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Suggested Citation:"2 Children." National Academies of Sciences, Engineering, and Medicine. 2019. Implementing Strategies to Enhance Public Health Surveillance of Physical Activity in the United States. Washington, DC: The National Academies Press. doi: 10.17226/25444.
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Suggested Citation:"2 Children." National Academies of Sciences, Engineering, and Medicine. 2019. Implementing Strategies to Enhance Public Health Surveillance of Physical Activity in the United States. Washington, DC: The National Academies Press. doi: 10.17226/25444.
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Suggested Citation:"2 Children." National Academies of Sciences, Engineering, and Medicine. 2019. Implementing Strategies to Enhance Public Health Surveillance of Physical Activity in the United States. Washington, DC: The National Academies Press. doi: 10.17226/25444.
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Suggested Citation:"2 Children." National Academies of Sciences, Engineering, and Medicine. 2019. Implementing Strategies to Enhance Public Health Surveillance of Physical Activity in the United States. Washington, DC: The National Academies Press. doi: 10.17226/25444.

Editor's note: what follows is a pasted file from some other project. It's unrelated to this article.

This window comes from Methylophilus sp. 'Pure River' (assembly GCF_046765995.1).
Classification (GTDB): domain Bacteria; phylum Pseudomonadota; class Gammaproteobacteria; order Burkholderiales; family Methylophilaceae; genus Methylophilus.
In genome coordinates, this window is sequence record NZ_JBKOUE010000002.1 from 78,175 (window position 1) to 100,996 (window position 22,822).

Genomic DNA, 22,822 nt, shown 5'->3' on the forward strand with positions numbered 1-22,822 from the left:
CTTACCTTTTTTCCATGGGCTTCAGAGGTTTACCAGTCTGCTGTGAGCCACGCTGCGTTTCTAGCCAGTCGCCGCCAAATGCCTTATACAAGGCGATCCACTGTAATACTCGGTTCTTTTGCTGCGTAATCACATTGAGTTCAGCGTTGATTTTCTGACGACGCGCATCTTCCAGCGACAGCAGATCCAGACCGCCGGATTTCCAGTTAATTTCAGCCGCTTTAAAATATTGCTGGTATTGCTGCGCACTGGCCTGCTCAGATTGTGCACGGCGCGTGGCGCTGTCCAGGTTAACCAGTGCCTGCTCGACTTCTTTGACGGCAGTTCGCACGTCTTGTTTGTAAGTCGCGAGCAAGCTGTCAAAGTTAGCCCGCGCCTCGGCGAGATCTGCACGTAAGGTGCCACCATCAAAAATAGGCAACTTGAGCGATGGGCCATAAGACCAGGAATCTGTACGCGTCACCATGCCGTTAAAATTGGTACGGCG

×
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Suggested Citation:"2 Children." National Academies of Sciences, Engineering, and Medicine. 2019. Implementing Strategies to Enhance Public Health Surveillance of Physical Activity in the United States. Washington, DC: The National Academies Press. doi: 10.17226/25444.
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Suggested Citation:"2 Children." National Academies of Sciences, Engineering, and Medicine. 2019. Implementing Strategies to Enhance Public Health Surveillance of Physical Activity in the United States. Washington, DC: The National Academies Press. doi: 10.17226/25444.